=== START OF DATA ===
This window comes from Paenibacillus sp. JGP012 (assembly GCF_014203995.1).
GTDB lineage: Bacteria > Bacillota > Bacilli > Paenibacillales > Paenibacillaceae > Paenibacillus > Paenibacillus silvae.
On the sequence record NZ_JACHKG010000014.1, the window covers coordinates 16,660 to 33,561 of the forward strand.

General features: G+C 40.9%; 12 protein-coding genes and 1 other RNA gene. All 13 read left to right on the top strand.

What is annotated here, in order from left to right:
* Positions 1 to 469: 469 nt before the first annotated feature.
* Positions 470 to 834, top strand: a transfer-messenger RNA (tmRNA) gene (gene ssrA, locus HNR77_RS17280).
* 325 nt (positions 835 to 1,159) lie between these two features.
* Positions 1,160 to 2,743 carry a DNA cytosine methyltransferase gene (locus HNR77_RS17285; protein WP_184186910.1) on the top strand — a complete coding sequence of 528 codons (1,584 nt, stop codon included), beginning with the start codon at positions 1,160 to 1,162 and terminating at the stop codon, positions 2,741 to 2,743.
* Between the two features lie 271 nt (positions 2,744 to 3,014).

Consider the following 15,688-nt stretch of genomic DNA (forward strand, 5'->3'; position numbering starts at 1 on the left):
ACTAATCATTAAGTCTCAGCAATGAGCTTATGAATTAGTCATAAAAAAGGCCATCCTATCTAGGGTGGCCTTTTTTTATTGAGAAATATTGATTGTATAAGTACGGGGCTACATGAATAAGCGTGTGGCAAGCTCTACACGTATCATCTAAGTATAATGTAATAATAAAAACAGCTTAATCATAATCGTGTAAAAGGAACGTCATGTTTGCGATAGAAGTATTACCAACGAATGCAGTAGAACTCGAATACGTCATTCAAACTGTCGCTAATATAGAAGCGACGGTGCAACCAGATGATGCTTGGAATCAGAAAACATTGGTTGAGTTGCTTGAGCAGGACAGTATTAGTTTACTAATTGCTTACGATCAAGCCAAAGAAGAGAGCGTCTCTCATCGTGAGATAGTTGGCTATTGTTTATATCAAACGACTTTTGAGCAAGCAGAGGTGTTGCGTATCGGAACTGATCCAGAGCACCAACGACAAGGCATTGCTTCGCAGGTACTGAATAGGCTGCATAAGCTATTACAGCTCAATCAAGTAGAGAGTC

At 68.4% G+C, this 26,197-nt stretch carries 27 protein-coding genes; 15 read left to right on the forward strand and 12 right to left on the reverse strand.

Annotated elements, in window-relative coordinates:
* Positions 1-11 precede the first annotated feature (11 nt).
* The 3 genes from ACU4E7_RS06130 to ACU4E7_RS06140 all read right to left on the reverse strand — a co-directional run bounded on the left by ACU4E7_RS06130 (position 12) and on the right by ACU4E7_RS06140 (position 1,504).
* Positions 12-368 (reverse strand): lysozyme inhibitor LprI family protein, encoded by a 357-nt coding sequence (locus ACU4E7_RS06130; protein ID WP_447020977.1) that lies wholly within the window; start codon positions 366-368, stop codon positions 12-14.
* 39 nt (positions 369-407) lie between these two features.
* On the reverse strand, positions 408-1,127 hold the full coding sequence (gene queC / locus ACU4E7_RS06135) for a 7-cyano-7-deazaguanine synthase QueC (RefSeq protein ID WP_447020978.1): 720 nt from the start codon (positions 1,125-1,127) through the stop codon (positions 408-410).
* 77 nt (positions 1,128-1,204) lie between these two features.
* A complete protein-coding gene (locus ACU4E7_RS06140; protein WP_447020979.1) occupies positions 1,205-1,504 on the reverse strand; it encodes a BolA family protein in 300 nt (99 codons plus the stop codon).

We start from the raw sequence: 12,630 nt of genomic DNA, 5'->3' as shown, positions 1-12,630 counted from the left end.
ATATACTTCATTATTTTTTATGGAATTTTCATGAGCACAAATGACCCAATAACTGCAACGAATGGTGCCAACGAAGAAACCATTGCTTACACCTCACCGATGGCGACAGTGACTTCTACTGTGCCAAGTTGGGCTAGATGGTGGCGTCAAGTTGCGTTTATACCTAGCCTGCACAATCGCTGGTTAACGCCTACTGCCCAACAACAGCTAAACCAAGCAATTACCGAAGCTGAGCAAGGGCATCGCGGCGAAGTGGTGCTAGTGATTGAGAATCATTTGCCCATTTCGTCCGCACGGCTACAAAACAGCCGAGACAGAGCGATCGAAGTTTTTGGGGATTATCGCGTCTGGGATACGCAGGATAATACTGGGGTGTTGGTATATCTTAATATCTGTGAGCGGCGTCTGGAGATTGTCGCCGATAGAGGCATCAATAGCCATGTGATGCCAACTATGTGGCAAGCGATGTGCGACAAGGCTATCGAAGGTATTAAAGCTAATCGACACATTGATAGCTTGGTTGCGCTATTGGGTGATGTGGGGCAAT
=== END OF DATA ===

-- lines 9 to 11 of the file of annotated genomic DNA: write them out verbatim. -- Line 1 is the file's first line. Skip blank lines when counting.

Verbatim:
* Positions 1,160 to 2,743 carry a DNA cytosine methyltransferase gene (locus HNR77_RS17285; protein WP_184186910.1) on the top strand — a complete coding sequence of 528 codons (1,584 nt, stop codon included), beginning with the start codon at positions 1,160 to 1,162 and terminating at the stop codon, positions 2,741 to 2,743.
* Between the two features lie 271 nt (positions 2,744 to 3,014).

Consider the following 15,688-nt stretch of genomic DNA (forward strand, 5'->3'; position numbering starts at 1 on the left):